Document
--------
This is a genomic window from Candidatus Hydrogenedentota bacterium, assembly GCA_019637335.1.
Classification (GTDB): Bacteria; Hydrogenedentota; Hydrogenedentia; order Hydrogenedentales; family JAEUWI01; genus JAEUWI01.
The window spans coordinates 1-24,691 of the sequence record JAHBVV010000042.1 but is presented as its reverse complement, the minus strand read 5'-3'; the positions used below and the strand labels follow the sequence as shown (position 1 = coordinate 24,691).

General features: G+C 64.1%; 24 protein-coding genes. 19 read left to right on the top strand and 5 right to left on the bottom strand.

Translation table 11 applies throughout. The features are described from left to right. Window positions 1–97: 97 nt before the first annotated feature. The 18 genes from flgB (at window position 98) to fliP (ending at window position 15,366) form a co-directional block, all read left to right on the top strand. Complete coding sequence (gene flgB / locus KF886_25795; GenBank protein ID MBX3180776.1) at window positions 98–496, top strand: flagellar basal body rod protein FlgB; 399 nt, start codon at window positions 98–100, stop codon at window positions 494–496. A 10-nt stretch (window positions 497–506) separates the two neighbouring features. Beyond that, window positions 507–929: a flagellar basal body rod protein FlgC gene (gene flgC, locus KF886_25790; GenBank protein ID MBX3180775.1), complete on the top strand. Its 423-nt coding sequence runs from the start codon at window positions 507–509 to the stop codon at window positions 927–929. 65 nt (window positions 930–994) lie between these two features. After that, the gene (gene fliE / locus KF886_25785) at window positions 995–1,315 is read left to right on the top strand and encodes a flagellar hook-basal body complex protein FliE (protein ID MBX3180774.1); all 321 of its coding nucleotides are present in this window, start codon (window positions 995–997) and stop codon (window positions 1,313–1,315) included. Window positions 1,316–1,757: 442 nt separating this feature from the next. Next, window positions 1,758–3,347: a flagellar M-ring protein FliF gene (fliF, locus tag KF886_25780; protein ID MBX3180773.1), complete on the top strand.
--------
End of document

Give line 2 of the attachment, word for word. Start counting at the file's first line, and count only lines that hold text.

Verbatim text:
Classification (GTDB): Bacteria; Hydrogenedentota; Hydrogenedentia; order Hydrogenedentales; family JAEUWI01; genus JAEUWI01.